The number of people injured in New Zealand workplaces every year would fill Eden Park almost four times over, according to a new report.
Approximately 190,000 people claim medical costs from ACC as a result of being harmed at work, over 100 people die from work place accidents, and between 700 and 1000 people die as a result of gradual work-related diseases every year.
The stark figures have been branded as "simply not good enough" by the Independent Taskforce on Workplace Safety, which released the statistics.
In a document published today, the taskforce reported work related injuries cost New Zealand around $3.5billion a year.
The taskforce was set up earlier this year to make recommendations to Government on how to reduce risks in the workplace.
Its aim is to help achieve the goal of a 25% reduction in workplace deaths and serious injuries by 2020.
Today it released a discussion document outlining the key issues it believes are at the core of workplace health and safety.
The document also seeks input from the public about health and safety issues.
"This is simply not good enough, and needs to change," said Rob Jager, who chairs the ITWHS.
"New Zealand's workplace injury rates are about twice that of Australia and almost six times that of the UK.
"Workplace injuries are not an isolated issue - they affect everyone - and occur as a result of a combination of many things including changing workplace practices and environments, regulatory 'fitness' and perhaps even our own culture.
"So we know we have a challenging task in front of us and understand we need input from as many individuals and organisations as possible so that our recommendations to Government are practical, deliverable and sharply focused on reducing harm in the workplace.
"Simply put, the taskforce's recommendations need to change New Zealand's poor track record.
"Achieving the required step-change will take the combined efforts of Government, businesses, workers, unions and society as a whole."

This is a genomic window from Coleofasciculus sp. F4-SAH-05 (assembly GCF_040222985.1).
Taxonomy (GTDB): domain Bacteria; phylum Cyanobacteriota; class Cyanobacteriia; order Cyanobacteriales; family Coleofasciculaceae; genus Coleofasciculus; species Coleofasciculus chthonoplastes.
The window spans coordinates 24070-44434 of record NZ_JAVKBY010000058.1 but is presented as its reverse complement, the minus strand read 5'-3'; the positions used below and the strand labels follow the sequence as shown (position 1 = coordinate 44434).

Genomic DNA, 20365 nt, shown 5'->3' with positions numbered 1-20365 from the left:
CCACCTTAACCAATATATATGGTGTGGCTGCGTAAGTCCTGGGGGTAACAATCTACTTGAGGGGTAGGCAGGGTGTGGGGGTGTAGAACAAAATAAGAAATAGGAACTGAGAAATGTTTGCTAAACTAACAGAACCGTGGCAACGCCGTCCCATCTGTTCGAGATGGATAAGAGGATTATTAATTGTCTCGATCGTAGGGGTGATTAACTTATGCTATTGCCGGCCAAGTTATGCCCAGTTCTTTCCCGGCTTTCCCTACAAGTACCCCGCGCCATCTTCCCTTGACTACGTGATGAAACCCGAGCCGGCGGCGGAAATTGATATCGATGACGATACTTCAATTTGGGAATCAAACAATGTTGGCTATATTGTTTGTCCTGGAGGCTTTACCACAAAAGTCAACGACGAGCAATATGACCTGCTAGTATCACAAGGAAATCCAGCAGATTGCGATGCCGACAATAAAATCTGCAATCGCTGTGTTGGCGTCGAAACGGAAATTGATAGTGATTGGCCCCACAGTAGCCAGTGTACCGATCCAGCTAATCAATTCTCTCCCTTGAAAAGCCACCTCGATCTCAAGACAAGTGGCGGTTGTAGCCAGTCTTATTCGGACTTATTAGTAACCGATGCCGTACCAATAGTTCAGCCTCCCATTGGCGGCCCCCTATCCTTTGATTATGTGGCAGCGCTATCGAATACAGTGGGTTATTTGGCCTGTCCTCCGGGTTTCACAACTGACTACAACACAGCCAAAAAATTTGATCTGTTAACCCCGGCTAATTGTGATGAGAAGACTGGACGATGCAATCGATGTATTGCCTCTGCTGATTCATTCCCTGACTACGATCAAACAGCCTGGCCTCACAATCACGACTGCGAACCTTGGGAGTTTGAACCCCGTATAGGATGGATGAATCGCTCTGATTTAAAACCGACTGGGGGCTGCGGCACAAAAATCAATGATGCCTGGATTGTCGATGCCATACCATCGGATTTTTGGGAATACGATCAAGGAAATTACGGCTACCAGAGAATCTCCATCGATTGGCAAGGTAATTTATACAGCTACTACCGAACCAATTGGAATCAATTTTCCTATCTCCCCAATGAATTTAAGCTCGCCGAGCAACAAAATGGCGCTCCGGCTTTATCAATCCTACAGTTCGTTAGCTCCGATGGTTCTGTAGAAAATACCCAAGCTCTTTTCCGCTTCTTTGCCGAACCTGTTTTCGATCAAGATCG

The Council of Trade Unions (CTU) said the "disgraceful" figures showed how much health and safety policy needs to change.
"It's a disgrace that on average 100 people per year are killed at work," said CTU president Helen Kelly.
"If there is something all New Zealanders would agree on it is that every worker who leaves home at the start of their working day should return home safe and healthy. This is a fundamental starting point."
She called on the taskforce and the Government to introduce strong health and safety regulations.
"Any reform of the health and safety system must be bold enough to bolster the inspectorate and tackle the real issues of work arrangements, the structure of work, the regulatory framework, and proper employee participation," she said.
"The taskforce, and ultimately the Government, needs to make recommendations that rebalance the system so that health and safety is a priority within business and those that take it seriously are not undermined by those that take risks to gain competitive advantage.
"This will require strong regulations, standard setting and enforcement and decent investment in the people on whom health and safety depends - the workers."
Labour Minister Kate Wilkinson said she welcomed the consultation document.
"The Pike River tragedy was the catalyst for me to set up the Independent Taskforce earlier this year to undertake the first strategic review of our workplace health and safety system in 20 years," she said.
"I'm pleased to see the start of public consultation as part of this work.
"New Zealand's workplace death and injury rates are unacceptable.
"The Government is already taking action across a range of fronts to ensure we get better results, including a boost to workplace health and safety funding by $37 million in Budget 2012."
The document provides descriptions of key health and safety issues, as well as a series of questions on each for respondents to answer.
The document is available online and the public is asked to submit their opinions on the findings.
Submissions close at 5pm on November 16. The Taskforce is due to report to Government by November 16, 2013.
* Over 100 people die from workplaces accidents
* Between 700 and 1000 people die as a result of gradual work-related diseases
* Over 6000 people notify the Ministry of Business, Innovation and Employment of a serious harm incident in their workplace
* Around 190,000 people claim medical costs from ACC as a result of being harmed at work
* Of those 190,000: around 23000 people are injured seriously enough to be off work for more than a week; around 370 people are injured seriously enough to require hospital care and be diagnosed with a life threatening condition
* New Zealand's workplace injury rates are about twice that of Australia and almost six times that of the UK
* The economic cost of work related injuries to New Zealand is around $3.5 billion